Predicted results and benefits of this study will be information about the feasibility of using Strain PM 1 in bioremediation of MTBE-contaminated subsurface environments and in bioreactors. This study will also increase our basic understanding of the physiology and metabolic activity of Strain PM 1 that can, in turn, be used to optimize bioremediation technologies involving Strain PM 1.

Key words: MTBE, bioremediation, biodegradation, microorganisms, groundwater treatment, vadose, organic pollutants, inoculation, groundwater contamination.

Nature, Scope and Objectives

The fuel additive, methyl tertiary-butyl ether (MTBE), has become a widespread environmental contaminant in the past decade. Since MTBE was introduced to gasoline as an additive in 1988, its production has increased to 17 billion pounds per year and currently comprises up to 15% of some reformulated gasoline (Cooney, 1997). This increased usage coupled with high incidences of leaking underground storage tanks has led to MTBE contamination of groundwater, soils and sediments. In addition recreational watercraft operation has resulted in contamination of surface waters, most notably the Santa Monica Reservoir in which concentrations of MTBE as high as 10 ug per ml have been measured. Once MTBE enters the environment, it is considered to be relatively recalcitrant to degradation. MTBE is very water-soluble (48 g/L), thus it is highly mobile in both ground and surface waters and its transport resembles that of conservative tracers used to predict groundwater flow. The pollutant is also moderately volatile (unitless Henry’s law constant 0.04) which can lead to redistribution and further contamination of the vadose zone, surface soils and sediments.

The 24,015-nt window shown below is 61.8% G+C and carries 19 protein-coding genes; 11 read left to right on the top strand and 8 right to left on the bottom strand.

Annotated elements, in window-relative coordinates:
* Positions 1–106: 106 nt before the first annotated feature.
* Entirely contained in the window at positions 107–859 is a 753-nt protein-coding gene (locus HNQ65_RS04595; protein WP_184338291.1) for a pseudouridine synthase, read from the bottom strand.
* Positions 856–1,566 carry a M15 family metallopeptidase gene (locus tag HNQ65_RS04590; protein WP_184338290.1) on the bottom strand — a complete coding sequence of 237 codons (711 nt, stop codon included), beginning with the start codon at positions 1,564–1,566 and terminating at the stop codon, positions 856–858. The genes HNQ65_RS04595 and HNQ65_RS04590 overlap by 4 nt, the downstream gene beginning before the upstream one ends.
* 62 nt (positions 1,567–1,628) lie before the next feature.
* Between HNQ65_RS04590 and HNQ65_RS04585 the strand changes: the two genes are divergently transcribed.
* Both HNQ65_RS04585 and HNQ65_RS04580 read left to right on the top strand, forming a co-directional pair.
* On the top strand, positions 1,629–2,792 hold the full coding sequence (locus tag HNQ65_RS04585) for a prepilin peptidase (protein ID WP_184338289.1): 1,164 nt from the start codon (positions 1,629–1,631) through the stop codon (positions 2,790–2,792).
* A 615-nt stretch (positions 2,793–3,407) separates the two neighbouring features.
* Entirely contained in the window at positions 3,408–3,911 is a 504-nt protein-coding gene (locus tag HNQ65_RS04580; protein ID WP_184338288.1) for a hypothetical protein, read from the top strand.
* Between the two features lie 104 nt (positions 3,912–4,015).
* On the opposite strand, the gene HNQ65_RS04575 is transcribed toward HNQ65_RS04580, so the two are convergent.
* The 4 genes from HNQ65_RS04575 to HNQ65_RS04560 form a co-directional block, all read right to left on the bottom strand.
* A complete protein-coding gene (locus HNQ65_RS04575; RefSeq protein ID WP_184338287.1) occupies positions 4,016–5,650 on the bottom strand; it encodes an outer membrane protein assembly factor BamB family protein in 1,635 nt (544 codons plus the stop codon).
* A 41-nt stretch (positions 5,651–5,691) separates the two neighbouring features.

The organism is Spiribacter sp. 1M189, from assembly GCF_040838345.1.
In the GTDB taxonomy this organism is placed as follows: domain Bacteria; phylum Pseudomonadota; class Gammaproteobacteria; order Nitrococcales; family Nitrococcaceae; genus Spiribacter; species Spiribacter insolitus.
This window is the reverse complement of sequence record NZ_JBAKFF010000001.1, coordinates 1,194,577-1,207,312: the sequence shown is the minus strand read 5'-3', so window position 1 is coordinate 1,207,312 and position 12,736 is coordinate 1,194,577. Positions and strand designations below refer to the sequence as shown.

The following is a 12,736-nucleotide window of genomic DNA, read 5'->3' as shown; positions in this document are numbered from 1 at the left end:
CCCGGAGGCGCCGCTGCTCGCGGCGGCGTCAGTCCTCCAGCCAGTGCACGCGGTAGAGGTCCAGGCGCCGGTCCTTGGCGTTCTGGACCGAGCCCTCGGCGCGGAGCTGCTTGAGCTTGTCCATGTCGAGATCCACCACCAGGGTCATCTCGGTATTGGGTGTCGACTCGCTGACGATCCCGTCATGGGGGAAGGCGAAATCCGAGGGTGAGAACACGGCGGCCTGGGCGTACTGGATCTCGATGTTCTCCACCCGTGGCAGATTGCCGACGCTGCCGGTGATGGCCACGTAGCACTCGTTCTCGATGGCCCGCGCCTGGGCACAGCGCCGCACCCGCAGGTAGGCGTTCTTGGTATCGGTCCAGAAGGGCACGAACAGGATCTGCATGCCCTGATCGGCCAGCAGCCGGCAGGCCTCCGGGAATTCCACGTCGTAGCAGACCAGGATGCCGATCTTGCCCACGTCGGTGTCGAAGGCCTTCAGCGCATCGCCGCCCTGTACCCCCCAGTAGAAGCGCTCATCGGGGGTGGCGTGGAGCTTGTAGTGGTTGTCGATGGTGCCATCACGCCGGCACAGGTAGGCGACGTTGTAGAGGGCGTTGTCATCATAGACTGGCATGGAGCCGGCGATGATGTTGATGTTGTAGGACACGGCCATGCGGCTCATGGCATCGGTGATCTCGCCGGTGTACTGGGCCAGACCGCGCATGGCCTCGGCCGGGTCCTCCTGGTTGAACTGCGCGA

A recent study of shallow groundwater conducted by the U.S. Geological Survey’s National Water Quality Assessment program found MTBE contamination in 79% of wells tested in urban Denver (Squillace et al. 1996). A 1996 reformulated gasoline spill in Santa Monica, CA resulted in the closure of 80% of the city’s drinking water supply (Cooney, 1997). Incidences such as these have led to increasing concerns regarding both the acute and chronic toxicity of MTBE. The Environmental Protection Agency (EPA) lists MTBE as a possible carcinogen, but toxicity limits are a subject of current debate. The compound can be detected by both taste and odor at concentrations as low as 35 ug/L, thus the EPA has recommended keeping MTBE concentrations in drinking water below a 20-40 ug/L nuisance limit.